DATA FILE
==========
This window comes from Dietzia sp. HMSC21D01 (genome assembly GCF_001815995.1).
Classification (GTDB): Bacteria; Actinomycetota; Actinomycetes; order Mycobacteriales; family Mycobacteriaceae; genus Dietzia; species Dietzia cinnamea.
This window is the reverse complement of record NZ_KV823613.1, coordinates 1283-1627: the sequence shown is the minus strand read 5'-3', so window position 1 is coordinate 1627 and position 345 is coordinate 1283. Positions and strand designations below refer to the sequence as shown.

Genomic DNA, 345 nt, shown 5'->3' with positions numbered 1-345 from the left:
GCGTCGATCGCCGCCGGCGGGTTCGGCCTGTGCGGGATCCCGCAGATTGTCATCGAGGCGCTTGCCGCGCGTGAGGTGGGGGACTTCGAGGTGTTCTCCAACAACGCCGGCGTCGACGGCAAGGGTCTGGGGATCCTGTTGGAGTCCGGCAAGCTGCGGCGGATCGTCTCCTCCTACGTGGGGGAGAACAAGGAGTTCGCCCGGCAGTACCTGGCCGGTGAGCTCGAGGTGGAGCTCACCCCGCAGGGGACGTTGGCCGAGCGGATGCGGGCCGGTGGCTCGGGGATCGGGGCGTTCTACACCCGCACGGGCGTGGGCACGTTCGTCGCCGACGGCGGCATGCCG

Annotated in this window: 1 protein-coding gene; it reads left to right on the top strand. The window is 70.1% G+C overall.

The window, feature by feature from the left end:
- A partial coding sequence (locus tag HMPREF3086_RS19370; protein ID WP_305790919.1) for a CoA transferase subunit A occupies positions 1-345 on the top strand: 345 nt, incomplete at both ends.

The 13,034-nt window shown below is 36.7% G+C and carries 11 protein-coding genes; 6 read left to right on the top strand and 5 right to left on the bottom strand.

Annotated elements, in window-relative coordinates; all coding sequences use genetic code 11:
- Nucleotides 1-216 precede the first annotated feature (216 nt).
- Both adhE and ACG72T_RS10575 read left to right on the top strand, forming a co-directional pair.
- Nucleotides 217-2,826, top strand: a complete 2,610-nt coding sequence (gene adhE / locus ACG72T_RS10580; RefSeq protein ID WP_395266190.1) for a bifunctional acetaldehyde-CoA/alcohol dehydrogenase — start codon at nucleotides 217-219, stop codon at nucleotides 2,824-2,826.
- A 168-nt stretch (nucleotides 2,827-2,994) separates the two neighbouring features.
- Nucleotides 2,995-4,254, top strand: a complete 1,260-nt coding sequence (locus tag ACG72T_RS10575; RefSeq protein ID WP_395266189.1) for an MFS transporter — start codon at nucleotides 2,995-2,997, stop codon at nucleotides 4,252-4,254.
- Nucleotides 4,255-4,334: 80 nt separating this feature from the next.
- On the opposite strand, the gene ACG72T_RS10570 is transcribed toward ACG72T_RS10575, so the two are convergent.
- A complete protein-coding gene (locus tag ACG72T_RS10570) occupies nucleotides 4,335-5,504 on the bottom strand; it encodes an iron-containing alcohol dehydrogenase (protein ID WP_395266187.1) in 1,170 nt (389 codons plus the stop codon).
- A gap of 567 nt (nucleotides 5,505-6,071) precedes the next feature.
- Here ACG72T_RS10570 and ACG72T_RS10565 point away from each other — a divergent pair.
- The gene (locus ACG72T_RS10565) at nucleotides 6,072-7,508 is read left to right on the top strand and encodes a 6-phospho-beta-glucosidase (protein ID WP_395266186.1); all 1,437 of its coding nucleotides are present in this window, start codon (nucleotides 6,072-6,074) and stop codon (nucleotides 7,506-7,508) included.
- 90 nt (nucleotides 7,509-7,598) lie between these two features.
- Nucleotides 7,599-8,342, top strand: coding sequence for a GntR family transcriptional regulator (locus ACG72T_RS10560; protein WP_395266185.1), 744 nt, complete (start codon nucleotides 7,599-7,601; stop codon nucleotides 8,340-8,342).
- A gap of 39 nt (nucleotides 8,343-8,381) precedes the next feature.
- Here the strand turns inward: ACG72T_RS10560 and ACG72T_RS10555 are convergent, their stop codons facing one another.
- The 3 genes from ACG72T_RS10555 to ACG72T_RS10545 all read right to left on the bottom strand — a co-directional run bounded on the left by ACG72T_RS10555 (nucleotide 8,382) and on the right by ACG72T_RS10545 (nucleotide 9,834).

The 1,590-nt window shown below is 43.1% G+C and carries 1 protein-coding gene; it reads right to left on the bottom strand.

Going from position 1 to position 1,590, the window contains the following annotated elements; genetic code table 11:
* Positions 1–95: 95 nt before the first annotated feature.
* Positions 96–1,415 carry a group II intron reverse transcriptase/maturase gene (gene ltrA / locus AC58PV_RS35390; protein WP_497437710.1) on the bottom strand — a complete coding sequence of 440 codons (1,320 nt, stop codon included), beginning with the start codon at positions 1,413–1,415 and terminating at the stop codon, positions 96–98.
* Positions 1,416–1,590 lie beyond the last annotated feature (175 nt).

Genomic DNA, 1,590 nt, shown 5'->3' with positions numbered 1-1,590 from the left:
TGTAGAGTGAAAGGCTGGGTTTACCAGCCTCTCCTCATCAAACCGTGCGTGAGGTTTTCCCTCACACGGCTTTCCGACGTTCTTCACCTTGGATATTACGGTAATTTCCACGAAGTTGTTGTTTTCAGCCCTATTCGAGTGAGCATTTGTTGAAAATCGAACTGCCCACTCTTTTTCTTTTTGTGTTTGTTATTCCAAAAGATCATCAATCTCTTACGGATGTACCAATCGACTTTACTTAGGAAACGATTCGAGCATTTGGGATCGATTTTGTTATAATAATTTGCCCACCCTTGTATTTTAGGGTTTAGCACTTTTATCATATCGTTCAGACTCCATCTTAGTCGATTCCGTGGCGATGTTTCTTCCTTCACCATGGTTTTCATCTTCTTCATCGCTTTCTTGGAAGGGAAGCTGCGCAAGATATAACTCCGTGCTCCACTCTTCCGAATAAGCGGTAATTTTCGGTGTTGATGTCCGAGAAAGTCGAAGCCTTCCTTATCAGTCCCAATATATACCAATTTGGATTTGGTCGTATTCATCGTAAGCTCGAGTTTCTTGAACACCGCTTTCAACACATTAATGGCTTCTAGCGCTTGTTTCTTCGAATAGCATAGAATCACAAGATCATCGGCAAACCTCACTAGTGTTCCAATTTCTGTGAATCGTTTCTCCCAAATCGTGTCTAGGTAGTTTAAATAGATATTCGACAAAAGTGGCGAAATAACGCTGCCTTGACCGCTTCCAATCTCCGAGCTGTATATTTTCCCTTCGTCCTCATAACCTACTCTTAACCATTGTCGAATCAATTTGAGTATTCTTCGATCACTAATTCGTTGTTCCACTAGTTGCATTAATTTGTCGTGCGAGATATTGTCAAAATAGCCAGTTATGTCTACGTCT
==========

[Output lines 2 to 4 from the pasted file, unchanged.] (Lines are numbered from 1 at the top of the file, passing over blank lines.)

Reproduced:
Classification (GTDB): Bacteria; Actinomycetota; Actinomycetes; order Mycobacteriales; family Mycobacteriaceae; genus Dietzia; species Dietzia cinnamea.
This window is the reverse complement of record NZ_KV823613.1, coordinates 1283-1627: the sequence shown is the minus strand read 5'-3', so window position 1 is coordinate 1627 and position 345 is coordinate 1283. Positions and strand designations below refer to the sequence as shown.

Genomic DNA, 345 nt, shown 5'->3' with positions numbered 1-345 from the left: